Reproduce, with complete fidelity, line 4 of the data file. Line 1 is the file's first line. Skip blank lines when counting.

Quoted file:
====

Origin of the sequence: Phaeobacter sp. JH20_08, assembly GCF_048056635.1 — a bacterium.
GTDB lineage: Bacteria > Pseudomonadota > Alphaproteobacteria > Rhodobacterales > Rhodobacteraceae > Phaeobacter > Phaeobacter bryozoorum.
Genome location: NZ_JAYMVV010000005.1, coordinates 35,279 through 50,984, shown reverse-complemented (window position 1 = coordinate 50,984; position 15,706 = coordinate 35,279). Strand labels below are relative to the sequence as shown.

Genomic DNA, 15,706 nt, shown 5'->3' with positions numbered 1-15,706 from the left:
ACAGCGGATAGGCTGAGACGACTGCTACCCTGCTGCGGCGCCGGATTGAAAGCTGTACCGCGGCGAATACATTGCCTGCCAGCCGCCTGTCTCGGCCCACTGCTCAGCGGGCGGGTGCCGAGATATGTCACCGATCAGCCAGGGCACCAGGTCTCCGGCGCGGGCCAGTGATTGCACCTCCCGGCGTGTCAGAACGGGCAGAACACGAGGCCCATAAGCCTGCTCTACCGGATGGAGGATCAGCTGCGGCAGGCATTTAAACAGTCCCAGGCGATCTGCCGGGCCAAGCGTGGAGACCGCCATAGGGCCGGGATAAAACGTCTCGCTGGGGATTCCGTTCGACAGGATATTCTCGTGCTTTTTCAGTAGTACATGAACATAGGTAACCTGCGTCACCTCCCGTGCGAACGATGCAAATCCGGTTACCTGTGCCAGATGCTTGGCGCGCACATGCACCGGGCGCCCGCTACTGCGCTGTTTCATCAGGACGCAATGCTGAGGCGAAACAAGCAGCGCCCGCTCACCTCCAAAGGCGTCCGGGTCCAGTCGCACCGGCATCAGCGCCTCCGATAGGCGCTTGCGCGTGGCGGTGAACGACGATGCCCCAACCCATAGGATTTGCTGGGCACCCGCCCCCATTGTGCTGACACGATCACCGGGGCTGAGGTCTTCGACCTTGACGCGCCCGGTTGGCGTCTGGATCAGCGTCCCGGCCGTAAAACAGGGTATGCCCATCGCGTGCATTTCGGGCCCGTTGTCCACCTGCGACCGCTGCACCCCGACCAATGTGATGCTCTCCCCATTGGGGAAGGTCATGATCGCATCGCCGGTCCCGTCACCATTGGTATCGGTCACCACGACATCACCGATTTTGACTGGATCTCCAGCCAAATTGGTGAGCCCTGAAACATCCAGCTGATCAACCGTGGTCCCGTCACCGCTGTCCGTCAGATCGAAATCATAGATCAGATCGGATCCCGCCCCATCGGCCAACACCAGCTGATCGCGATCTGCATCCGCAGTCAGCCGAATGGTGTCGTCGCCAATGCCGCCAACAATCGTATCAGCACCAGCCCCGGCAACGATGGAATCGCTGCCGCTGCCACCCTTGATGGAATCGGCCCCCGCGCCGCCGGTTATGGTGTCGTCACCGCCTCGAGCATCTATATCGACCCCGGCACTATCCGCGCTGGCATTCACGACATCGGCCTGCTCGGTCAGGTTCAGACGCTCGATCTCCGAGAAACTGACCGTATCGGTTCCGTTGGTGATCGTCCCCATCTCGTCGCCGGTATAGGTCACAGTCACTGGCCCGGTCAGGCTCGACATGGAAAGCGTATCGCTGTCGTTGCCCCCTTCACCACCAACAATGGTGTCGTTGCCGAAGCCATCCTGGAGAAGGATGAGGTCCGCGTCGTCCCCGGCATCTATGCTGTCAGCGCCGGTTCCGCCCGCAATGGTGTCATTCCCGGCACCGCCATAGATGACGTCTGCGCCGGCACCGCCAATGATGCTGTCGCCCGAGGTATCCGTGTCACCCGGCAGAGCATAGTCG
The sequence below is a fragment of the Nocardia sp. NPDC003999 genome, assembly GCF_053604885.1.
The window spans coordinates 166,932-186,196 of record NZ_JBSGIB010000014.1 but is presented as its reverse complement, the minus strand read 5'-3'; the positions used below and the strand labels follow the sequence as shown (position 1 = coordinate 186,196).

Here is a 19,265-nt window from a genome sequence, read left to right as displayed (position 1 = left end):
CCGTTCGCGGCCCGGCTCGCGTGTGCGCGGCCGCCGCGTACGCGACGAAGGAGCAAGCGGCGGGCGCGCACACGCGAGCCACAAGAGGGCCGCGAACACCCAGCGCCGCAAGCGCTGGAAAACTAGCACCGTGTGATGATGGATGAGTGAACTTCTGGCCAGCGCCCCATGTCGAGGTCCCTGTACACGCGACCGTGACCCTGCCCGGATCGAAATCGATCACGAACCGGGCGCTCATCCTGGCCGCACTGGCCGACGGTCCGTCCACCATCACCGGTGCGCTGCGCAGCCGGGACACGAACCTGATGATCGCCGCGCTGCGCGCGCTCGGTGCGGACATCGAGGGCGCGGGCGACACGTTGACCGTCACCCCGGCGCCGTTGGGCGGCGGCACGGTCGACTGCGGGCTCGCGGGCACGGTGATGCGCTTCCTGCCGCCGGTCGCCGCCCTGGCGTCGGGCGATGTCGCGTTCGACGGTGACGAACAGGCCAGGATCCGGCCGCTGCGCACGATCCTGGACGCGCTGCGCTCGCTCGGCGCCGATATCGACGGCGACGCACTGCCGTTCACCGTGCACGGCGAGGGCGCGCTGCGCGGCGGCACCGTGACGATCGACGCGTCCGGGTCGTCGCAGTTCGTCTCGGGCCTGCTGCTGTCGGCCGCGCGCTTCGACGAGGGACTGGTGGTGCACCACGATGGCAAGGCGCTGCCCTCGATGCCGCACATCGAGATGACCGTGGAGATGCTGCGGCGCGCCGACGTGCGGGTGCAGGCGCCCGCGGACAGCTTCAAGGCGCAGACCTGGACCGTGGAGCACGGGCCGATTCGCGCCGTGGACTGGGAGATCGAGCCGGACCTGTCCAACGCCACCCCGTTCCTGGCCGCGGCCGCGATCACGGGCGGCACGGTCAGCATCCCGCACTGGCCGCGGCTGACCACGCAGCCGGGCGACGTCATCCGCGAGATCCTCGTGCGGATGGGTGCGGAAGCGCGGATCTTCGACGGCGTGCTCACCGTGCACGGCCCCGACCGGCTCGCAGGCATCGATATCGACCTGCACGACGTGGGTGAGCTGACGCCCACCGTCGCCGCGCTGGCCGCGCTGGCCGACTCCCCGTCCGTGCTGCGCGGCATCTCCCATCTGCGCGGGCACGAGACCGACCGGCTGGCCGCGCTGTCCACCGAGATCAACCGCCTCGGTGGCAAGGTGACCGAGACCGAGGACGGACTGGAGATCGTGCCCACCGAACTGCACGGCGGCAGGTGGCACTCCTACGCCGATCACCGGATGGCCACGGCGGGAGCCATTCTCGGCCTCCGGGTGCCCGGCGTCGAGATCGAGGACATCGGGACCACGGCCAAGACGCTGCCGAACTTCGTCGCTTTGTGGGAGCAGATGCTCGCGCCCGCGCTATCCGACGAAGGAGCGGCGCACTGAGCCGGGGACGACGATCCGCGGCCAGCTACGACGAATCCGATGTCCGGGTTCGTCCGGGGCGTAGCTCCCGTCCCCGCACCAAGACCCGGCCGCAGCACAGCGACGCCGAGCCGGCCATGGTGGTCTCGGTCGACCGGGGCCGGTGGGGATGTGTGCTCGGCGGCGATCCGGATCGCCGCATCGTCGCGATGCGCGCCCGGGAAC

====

Genomic DNA, 15,706 nt, shown 5'->3' with positions numbered 1-15,706 from the left: